Code of Virginia

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Code of Virginia
Title 15.2. Counties, Cities and Towns
Chapter 18. Buildings, Monuments and Lands Generally
11/28/2021

Article 1. Purchase, Sale, Etc., of Real Property.

§ 15.2-1800. Purchase, sale, use, etc., of real property.

A. A locality may acquire by purchase, gift, devise, bequest, exchange, lease as lessee, or otherwise, title to, or any interests in, any real property, whether improved or unimproved, within its jurisdiction, for any public use. Acquisition of any interest in real property by condemnation is governed by Chapter 19 (§ 15.2-1901 et seq.). The acquisition of a leasehold or other interest in a telecommunications tower, owned by a nongovernmental source, for the operation of a locality's wireless radio communications systems shall be governed by this chapter.

B. Subject to any applicable requirements of Article VII, Section 9 of the Constitution, any locality may sell, at public or private sale, exchange, lease as lessor, mortgage, pledge, subordinate interest in or otherwise dispose of its real property, which includes the superjacent airspace (except airspace provided for in § 15.2-2030) which may be subdivided and conveyed separate from the subjacent land surface, provided that no such real property, whether improved or unimproved, shall be disposed of until the governing body has held a public hearing concerning such disposal. However, the holding of a public hearing shall not apply to (i) the leasing of real property to another public body, political subdivision or authority of the Commonwealth or (ii) conveyance of site development easements, or utility easements related to transportation projects, across public property, including, but not limited to, easements for ingress, egress, utilities, cable, telecommunications, storm water management, and other similar conveyances, that are consistent with the local capital improvement program, involving improvement of property owned by the locality. The provisions of this section shall not apply to the vacation of public interests in real property under the provisions of Articles 6 (§ 15.2-2240 et seq.) and 7 (§ 15.2-2280 et seq.) of Chapter 22.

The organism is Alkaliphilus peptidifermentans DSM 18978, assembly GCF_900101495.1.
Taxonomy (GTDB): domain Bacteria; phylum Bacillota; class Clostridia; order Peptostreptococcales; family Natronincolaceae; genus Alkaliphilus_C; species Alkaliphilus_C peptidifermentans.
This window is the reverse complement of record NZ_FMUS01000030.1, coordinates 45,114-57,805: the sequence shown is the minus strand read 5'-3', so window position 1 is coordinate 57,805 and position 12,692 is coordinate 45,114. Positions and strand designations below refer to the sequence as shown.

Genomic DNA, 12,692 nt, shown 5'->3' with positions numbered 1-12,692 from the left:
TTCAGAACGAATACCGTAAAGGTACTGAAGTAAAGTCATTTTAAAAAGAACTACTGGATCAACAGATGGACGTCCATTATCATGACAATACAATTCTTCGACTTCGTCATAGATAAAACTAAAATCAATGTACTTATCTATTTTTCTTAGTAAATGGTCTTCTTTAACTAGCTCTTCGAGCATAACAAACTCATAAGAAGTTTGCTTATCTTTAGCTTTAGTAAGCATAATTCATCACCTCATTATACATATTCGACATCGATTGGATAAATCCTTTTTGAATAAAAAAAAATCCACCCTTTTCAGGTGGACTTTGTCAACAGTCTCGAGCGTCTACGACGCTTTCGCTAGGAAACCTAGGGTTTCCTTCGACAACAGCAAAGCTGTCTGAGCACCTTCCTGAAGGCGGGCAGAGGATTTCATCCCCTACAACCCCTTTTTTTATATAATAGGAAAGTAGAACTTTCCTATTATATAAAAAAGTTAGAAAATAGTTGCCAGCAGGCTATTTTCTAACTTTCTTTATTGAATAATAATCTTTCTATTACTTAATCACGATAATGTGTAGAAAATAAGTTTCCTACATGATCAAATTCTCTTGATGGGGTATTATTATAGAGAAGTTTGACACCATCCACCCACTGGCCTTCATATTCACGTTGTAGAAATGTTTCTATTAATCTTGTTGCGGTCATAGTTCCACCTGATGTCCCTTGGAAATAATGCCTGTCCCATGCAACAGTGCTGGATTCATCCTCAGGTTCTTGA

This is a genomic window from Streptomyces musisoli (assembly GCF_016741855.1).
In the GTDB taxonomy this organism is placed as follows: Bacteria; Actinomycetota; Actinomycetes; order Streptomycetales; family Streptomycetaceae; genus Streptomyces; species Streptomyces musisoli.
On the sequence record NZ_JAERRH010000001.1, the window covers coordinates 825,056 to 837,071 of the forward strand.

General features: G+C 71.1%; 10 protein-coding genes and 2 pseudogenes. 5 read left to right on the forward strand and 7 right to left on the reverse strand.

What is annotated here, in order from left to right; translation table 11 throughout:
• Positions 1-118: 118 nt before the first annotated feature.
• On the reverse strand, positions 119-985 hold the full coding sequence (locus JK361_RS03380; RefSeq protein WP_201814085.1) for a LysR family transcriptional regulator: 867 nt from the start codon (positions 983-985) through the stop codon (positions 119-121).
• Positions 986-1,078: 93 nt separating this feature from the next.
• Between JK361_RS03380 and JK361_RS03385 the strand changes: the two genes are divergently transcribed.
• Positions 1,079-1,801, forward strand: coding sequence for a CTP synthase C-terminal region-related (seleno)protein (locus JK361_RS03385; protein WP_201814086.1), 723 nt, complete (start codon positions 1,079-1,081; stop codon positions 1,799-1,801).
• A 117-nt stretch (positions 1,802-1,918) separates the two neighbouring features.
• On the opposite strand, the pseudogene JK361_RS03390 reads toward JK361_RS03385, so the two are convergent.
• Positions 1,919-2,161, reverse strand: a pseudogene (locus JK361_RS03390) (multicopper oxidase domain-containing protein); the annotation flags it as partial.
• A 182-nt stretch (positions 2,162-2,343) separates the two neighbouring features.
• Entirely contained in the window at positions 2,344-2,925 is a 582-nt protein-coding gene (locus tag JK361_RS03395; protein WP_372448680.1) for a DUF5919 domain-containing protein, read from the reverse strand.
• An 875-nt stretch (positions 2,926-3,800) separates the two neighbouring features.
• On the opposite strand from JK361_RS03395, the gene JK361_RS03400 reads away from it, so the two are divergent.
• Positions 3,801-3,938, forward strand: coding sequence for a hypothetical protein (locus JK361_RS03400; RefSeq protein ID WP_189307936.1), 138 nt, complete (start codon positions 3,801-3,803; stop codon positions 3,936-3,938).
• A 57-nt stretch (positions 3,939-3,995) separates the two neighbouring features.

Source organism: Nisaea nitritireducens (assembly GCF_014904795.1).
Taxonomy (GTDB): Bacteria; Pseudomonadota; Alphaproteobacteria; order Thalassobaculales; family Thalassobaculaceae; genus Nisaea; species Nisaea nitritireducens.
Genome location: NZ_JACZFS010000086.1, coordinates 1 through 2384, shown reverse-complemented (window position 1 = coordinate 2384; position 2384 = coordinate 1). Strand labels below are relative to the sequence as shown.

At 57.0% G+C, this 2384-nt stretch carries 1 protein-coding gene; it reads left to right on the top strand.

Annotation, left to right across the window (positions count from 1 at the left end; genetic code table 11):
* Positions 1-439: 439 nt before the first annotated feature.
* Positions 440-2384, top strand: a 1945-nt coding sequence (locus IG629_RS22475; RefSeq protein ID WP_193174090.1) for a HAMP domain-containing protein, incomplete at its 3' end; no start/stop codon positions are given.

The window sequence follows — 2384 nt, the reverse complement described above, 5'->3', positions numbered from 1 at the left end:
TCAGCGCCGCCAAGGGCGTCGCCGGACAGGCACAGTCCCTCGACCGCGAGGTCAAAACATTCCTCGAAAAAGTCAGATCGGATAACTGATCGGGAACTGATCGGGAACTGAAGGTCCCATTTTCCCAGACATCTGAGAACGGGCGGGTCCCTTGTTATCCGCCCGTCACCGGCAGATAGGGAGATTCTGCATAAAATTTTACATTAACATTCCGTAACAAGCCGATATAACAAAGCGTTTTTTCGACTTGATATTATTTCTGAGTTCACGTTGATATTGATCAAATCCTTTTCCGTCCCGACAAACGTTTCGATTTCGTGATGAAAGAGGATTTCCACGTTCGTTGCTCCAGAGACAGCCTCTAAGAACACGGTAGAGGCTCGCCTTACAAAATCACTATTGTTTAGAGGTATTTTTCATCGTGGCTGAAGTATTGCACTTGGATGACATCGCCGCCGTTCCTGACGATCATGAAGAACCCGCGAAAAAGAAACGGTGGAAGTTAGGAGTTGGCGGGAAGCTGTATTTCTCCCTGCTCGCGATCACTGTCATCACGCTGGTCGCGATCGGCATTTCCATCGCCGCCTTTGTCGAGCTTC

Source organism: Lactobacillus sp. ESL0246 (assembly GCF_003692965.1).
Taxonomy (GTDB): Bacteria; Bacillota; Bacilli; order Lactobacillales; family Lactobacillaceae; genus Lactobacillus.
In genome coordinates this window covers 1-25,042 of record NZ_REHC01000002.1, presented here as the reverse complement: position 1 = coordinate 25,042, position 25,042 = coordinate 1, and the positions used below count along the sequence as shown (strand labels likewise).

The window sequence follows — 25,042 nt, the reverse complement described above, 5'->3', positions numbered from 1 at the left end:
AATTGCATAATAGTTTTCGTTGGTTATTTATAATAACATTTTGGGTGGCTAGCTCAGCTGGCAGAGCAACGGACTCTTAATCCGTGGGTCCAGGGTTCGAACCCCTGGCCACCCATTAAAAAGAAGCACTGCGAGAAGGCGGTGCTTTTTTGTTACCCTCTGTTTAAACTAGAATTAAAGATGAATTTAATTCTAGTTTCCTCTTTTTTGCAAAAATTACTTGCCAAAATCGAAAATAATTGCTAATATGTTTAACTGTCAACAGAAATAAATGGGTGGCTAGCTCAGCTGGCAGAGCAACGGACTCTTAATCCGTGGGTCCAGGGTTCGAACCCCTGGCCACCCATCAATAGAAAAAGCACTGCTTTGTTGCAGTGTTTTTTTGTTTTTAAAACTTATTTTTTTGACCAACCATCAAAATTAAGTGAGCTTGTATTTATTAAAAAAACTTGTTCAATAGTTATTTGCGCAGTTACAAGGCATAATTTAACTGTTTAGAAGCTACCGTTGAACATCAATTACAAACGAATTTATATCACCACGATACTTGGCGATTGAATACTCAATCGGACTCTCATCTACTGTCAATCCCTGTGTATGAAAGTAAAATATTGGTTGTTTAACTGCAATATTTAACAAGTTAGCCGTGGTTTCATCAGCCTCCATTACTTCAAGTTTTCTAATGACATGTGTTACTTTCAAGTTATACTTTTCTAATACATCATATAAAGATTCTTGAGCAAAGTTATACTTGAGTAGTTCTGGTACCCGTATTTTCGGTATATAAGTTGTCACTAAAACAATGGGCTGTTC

C. A city or town may also acquire real property for a public use outside its boundaries; a county may acquire real property for a public use outside its boundaries when expressly authorized by law.

D. A locality may construct, insure, and equip buildings, structures and other improvements on real property owned or leased by it.

E. A locality may operate, maintain, and regulate the use of its real property or may contract with other persons to do so.

Notwithstanding any contrary provision of law, general or special, no locality providing access and opportunity to use its real property, whether improved or unimproved, may deny equal access or a fair opportunity to use such real property to, or otherwise discriminate against, the Boy Scouts of America or the Girl Scouts of the USA. Nothing in this paragraph shall be construed to require any locality to sponsor the Boy Scouts of America or the Girl Scouts of the USA, or to exempt any such groups from local policies governing access to and use of a locality's real property. The provisions of this paragraph applicable to a locality shall also apply equally to any local governmental entity, including a department, agency, or authority.